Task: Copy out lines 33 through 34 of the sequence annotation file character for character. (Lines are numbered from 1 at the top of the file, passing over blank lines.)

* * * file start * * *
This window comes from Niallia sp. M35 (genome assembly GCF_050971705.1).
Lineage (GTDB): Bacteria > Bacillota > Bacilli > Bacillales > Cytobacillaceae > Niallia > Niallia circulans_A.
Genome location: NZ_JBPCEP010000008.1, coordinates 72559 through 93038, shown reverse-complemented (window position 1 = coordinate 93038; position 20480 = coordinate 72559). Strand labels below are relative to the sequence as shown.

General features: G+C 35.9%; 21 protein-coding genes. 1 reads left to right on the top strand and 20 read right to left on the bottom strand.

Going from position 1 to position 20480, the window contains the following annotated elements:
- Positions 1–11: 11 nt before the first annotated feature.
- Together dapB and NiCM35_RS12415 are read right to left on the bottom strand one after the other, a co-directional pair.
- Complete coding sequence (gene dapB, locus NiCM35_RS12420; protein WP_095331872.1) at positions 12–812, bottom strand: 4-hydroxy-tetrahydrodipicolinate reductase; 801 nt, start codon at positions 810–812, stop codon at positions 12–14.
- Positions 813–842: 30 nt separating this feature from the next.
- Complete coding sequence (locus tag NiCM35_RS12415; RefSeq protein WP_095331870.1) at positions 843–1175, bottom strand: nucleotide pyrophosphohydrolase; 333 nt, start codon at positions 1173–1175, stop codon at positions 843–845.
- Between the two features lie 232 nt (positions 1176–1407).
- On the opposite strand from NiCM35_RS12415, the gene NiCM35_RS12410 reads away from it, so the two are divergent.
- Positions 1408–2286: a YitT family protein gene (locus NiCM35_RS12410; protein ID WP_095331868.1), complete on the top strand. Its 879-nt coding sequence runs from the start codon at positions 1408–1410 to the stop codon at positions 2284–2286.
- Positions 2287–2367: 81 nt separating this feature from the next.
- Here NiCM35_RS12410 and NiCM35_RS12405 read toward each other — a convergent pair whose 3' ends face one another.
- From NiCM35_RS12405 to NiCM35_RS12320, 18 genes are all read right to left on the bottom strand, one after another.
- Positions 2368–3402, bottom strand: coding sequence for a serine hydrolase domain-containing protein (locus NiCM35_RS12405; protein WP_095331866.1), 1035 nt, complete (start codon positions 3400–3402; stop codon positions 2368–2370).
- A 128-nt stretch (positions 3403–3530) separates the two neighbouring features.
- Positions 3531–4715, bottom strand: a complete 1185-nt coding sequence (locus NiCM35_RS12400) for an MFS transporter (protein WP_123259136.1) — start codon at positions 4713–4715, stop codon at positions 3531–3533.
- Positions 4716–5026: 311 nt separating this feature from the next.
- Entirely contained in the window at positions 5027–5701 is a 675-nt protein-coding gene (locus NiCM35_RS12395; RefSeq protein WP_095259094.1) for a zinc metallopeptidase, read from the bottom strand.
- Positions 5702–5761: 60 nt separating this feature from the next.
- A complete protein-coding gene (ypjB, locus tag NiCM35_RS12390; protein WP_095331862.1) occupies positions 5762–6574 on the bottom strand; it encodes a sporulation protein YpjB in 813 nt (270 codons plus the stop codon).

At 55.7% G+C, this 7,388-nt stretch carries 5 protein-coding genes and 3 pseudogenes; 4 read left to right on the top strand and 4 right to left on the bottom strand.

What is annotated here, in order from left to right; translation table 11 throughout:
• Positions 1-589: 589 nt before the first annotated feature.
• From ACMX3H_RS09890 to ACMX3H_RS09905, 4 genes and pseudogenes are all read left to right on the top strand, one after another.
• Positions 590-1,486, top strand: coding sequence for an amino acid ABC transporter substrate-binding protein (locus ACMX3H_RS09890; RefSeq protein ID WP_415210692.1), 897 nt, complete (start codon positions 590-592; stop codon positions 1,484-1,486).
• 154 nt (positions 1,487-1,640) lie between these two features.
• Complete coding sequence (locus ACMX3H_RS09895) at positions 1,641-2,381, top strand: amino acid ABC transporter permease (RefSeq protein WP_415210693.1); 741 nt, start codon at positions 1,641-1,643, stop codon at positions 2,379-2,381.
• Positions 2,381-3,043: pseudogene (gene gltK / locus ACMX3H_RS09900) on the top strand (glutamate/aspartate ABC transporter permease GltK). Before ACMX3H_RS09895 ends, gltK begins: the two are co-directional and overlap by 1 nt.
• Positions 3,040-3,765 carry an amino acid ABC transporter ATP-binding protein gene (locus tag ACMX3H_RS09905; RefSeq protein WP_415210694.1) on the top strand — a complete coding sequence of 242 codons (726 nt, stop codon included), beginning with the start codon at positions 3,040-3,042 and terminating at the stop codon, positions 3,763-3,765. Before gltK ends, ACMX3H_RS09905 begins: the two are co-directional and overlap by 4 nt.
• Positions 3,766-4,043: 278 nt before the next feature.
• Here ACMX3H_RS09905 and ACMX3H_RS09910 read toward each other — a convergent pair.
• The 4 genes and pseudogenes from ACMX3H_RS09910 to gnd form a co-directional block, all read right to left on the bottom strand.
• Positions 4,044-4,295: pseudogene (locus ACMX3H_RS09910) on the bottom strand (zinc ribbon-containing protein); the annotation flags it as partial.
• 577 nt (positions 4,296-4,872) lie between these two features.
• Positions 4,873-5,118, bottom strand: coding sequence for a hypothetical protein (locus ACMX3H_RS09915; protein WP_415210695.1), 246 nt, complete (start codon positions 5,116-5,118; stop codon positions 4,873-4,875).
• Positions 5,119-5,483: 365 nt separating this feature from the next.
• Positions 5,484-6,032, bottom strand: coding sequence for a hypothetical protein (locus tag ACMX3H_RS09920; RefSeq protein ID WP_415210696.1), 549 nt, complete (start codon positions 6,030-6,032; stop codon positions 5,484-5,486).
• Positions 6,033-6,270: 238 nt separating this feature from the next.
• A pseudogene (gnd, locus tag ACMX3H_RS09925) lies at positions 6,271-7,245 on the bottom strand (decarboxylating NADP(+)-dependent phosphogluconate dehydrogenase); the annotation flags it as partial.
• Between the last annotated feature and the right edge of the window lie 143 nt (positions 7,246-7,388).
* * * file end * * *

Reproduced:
• Positions 3,766-4,043: 278 nt before the next feature.
• Here ACMX3H_RS09905 and ACMX3H_RS09910 read toward each other — a convergent pair.